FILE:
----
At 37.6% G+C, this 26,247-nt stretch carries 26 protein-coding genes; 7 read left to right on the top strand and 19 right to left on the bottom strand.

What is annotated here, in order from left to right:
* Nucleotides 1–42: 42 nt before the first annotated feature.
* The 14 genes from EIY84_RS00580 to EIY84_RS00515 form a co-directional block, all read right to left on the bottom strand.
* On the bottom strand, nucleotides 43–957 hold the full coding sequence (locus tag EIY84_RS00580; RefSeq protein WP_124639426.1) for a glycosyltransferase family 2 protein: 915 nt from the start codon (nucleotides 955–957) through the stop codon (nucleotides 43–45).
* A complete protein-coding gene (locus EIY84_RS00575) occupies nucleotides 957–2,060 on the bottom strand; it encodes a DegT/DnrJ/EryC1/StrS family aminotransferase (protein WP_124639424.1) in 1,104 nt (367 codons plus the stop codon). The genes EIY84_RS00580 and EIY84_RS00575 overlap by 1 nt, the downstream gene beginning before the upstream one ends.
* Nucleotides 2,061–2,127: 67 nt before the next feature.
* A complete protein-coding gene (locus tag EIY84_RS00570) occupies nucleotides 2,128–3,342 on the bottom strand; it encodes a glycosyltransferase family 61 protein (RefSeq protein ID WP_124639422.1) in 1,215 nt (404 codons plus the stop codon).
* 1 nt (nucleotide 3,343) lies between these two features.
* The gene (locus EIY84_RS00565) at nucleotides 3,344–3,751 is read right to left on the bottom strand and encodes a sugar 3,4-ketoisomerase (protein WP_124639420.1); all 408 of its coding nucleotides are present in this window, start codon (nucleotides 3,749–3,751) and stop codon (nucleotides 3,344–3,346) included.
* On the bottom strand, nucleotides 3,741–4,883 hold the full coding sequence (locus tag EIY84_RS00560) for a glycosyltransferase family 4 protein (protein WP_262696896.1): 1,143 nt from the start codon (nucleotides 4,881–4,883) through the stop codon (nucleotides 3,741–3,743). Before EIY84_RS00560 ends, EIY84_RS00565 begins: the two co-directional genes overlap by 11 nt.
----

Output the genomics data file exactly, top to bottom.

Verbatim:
At 37.6% G+C, this 26,247-nt stretch carries 26 protein-coding genes; 7 read left to right on the top strand and 19 right to left on the bottom strand.

What is annotated here, in order from left to right:
* Nucleotides 1–42: 42 nt before the first annotated feature.
* The 14 genes from EIY84_RS00580 to EIY84_RS00515 form a co-directional block, all read right to left on the bottom strand.
* On the bottom strand, nucleotides 43–957 hold the full coding sequence (locus tag EIY84_RS00580; RefSeq protein WP_124639426.1) for a glycosyltransferase family 2 protein: 915 nt from the start codon (nucleotides 955–957) through the stop codon (nucleotides 43–45).
* A complete protein-coding gene (locus EIY84_RS00575) occupies nucleotides 957–2,060 on the bottom strand; it encodes a DegT/DnrJ/EryC1/StrS family aminotransferase (protein WP_124639424.1) in 1,104 nt (367 codons plus the stop codon). The genes EIY84_RS00580 and EIY84_RS00575 overlap by 1 nt, the downstream gene beginning before the upstream one ends.
* Nucleotides 2,061–2,127: 67 nt before the next feature.
* A complete protein-coding gene (locus tag EIY84_RS00570) occupies nucleotides 2,128–3,342 on the bottom strand; it encodes a glycosyltransferase family 61 protein (RefSeq protein ID WP_124639422.1) in 1,215 nt (404 codons plus the stop codon).
* 1 nt (nucleotide 3,343) lies between these two features.
* The gene (locus EIY84_RS00565) at nucleotides 3,344–3,751 is read right to left on the bottom strand and encodes a sugar 3,4-ketoisomerase (protein WP_124639420.1); all 408 of its coding nucleotides are present in this window, start codon (nucleotides 3,749–3,751) and stop codon (nucleotides 3,344–3,346) included.
* On the bottom strand, nucleotides 3,741–4,883 hold the full coding sequence (locus tag EIY84_RS00560) for a glycosyltransferase family 4 protein (protein WP_262696896.1): 1,143 nt from the start codon (nucleotides 4,881–4,883) through the stop codon (nucleotides 3,741–3,743). Before EIY84_RS00560 ends, EIY84_RS00565 begins: the two co-directional genes overlap by 11 nt.